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Green Building Bible, Fourth Edition
Green Building Bible, fourth edition (both books)
These two books are the perfect starting place to help you get to grips with one of the most vitally important aspects of our society - our homes and living environment.

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      CommentAuthordjh
    • CommentTimeMar 18th 2021
     
    There's a review of an analysis of various types of IWI at https://energy-surprises.blogspot.com/2021/03/field-tests-on-thin-insulation-for.html

    I just thought I'd point it out and leave it to others to decide whether it says anything useful :bigsmile:
    • CommentAuthortony
    • CommentTimeMar 19th 2021
     
    Neither paint nor latex comply with part L1b of the building regulations.

    I would class eps as breathable

    Were floor void zones insulated or omitted from the IWI process, this could explain no increase in airtightness.

    Were any of the building done originally lined using dot and dabbed plasterboard?
    • CommentAuthorJeff B
    • CommentTimeMar 19th 2021 edited
     
    I have never come across this "Energy Thoughts" blog before but there is a lot of interesting stuff on there. Regarding the paint - I'm sure most people would be sceptical about the insulating properties of this but I did once paint the inside of a solid chapel wall using Thermilate glass spheres mixed into the emulsion paint and it immediately solved the problem of condensation, presumably by simply raising the temperature of the wall just enough above the dew point.

    One thing that stood out for me regarding the thin insulation article was this: "You may be tempted to leave details such as coving or cornicing in place and insulate around them but the simulations found this would be a bad idea; you get thermal bridges and possible condensation on those surfaces". It stood out because that is exactly what I am proposing for the two external walls in my lounge when I eventually get around to doing IWI in there! Is it really such a serious condensation risk?

    My coving is about 75mm high/75mm deep so I propose to "sculpture" the top of the 75mm Celotex board so as to roughly fit the curve of the coving and fill any gaps with foam. Then plasterboard over and fit new matching coving to that.
    •  
      CommentAuthorfostertom
    • CommentTimeMar 19th 2021
     
    To get it clear, so the internal edge of the extg coving will touch the back of the plasterboard?

    The new coving will have a 45o bevelled back face? After Cellotexing incl sculpting it into the extg coving, you could fit a triangular fillet along the Cellotex/ceiling angle, plasterboard up to that, and fit the new coving tight to the fillet. That way, Cellotex thickness is pretty much maintained to bury the extg coving.

    What about the floor ceiling void above? if not being Cellotexed down onto the top of your ceiling, that will be your condensation magnet.
    • CommentAuthorLF
    • CommentTimeMar 19th 2021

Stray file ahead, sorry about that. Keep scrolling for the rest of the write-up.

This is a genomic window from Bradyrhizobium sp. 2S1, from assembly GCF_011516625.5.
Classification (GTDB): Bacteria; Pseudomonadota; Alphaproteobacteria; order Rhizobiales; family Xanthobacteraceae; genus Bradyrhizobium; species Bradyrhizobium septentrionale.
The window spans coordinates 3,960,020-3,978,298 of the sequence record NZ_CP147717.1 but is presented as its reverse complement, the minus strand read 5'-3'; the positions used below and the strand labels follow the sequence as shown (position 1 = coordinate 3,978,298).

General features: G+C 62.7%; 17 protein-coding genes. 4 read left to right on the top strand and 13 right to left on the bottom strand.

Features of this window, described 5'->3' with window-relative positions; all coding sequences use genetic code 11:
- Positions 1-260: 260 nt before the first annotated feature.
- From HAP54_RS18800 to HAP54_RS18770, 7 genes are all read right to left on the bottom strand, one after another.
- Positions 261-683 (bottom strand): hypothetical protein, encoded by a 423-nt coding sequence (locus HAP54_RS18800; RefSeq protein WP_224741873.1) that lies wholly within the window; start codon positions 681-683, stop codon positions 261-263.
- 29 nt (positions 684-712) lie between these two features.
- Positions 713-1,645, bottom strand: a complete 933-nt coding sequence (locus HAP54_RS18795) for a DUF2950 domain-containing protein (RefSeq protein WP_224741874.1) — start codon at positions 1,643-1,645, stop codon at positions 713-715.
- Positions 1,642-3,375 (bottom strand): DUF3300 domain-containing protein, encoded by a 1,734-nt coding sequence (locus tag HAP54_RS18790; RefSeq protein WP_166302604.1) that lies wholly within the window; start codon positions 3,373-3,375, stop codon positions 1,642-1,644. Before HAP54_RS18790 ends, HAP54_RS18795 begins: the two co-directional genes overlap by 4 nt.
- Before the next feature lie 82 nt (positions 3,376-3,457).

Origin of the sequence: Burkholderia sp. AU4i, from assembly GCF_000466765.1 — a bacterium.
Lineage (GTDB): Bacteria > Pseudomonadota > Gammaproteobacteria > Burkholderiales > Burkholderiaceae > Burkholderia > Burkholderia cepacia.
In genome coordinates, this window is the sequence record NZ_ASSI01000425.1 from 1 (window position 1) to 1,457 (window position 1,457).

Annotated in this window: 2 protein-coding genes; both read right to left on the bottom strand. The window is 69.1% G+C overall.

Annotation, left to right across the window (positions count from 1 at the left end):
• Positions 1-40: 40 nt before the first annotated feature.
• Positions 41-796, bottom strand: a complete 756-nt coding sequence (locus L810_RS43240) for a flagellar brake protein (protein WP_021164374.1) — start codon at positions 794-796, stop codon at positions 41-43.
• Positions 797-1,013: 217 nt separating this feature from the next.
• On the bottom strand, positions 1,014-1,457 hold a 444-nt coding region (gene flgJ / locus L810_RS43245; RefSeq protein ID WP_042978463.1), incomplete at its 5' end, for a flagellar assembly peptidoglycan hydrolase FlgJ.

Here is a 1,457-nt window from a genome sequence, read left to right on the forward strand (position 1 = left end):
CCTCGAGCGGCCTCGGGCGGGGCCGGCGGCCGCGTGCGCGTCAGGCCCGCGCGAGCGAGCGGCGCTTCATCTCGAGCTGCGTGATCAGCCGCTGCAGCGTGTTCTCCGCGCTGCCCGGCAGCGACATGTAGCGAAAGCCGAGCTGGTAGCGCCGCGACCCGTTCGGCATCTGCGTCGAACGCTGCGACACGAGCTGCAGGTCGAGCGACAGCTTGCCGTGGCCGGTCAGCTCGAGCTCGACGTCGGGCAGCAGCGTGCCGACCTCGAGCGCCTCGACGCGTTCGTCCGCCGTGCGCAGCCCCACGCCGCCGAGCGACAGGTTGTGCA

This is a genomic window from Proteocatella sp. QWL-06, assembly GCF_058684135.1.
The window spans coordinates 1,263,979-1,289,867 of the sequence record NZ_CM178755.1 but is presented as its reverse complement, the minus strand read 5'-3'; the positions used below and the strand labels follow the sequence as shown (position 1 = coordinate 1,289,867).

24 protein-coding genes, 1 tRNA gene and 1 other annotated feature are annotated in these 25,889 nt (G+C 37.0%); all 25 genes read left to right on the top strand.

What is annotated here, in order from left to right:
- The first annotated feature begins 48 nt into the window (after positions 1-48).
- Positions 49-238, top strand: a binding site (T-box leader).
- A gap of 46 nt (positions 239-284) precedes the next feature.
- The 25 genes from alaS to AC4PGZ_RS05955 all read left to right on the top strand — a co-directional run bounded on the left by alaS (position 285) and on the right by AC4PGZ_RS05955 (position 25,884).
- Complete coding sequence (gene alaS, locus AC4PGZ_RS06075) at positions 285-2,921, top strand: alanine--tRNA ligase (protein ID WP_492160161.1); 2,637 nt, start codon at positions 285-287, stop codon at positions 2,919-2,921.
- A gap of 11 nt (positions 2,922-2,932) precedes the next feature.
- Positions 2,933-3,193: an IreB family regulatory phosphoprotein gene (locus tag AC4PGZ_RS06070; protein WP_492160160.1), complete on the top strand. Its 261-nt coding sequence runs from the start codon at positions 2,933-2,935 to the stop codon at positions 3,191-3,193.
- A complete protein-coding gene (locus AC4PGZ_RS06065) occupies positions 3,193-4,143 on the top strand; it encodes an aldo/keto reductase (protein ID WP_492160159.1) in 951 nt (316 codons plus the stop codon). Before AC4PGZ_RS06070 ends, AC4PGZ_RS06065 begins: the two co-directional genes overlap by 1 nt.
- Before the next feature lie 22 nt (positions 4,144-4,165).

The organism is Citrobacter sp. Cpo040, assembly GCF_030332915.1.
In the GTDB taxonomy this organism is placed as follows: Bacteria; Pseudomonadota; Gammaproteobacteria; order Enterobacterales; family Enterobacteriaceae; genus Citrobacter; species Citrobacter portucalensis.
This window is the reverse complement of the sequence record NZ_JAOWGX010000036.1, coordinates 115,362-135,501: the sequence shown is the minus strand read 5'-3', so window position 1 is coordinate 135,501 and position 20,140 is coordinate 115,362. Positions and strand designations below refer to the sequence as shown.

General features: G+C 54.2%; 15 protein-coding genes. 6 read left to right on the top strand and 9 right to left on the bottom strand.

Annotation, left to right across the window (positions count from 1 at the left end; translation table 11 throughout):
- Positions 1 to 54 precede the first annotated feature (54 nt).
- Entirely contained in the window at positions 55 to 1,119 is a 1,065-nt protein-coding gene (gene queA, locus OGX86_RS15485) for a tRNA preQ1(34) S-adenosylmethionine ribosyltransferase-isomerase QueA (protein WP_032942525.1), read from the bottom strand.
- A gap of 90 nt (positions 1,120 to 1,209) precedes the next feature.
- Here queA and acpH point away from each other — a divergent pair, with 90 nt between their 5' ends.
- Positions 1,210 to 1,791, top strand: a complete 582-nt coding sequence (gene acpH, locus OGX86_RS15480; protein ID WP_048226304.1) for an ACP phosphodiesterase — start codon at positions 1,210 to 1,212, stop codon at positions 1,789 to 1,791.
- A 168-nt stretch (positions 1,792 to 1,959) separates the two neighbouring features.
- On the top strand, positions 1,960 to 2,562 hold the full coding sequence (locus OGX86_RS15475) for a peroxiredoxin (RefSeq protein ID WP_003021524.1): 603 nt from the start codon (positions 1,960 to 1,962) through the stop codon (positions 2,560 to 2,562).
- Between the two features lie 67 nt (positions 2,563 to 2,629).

Thanks for sharing djh - good link and good info.
    • CommentAuthorArtiglio
    • CommentTimeMar 19th 2021
     
    Jeff, surely it’ll be at least as time consuming and messy shaping the insulation around the coving as it would be to take the coving off and board it properly. What benefits are there to leaving it in place?
    •  
      CommentAuthorfostertom
    • CommentTimeMar 19th 2021
     
    I took it that his 'coving' is traditional plaster - if it's just the shaped-plasterboard type then yes, knock it off.
    •  
      CommentAuthordjh
    • CommentTimeMar 19th 2021
     
    Posted By: fostertomI took it that his 'coving' is traditional plaster - if it's just the shaped-plasterboard type then yes, knock it off.

    Or shaped EPS like our previous house :devil: :bigsmile: But even if it is traditional plaster, why keep it?
    •  
      CommentAuthorfostertom
    • CommentTimeMar 19th 2021
     
    Dunno - mystical love of historic material?!
    • CommentAuthorArtiglio
    • CommentTimeMar 19th 2021
     
    The perils of posting having jumped to a conclusion rather than thinking first, which in this case is especially true as i’d pulled down some simple traditional cove only a couple weeks back.
    • CommentAuthorJeff B
    • CommentTimeMar 19th 2021
     
    Posted By: ArtiglioJeff, surely it’ll be at least as time consuming and messy shaping the insulation around the coving as it would be to take the coving off and board it properly. What benefits are there to leaving it in place?


    Sheer laziness. No, not really! I've never taken existing coving down before (this one is plaster based, egg and dart pattern) so I'm just a bit nervous that I may damage the ceiling beyond where the new matching coving will be situated. Will it really come off that easily?

    N.B. The void above has 300mm of fibreglass quilt in place (it's a bungalow).
    •  
      CommentAuthordjh
    • CommentTimeMar 20th 2021
     
    Posted By: Jeff BSheer laziness. No, not really! I've never taken existing coving down before (this one is plaster based, egg and dart pattern) so I'm just a bit nervous that I may damage the ceiling beyond where the new matching coving will be situated. Will it really come off that easily?

    Try a small area first. If at all worried then cut between the existing cornice and the existing ceiling first so whatever you do to take the cornice out won't affect the ceiling.
    • CommentAuthornikhoward
    • CommentTimeMar 21st 2021
     
    I took the coving off when I did mine ( plasterboard type). Dead easy little damage
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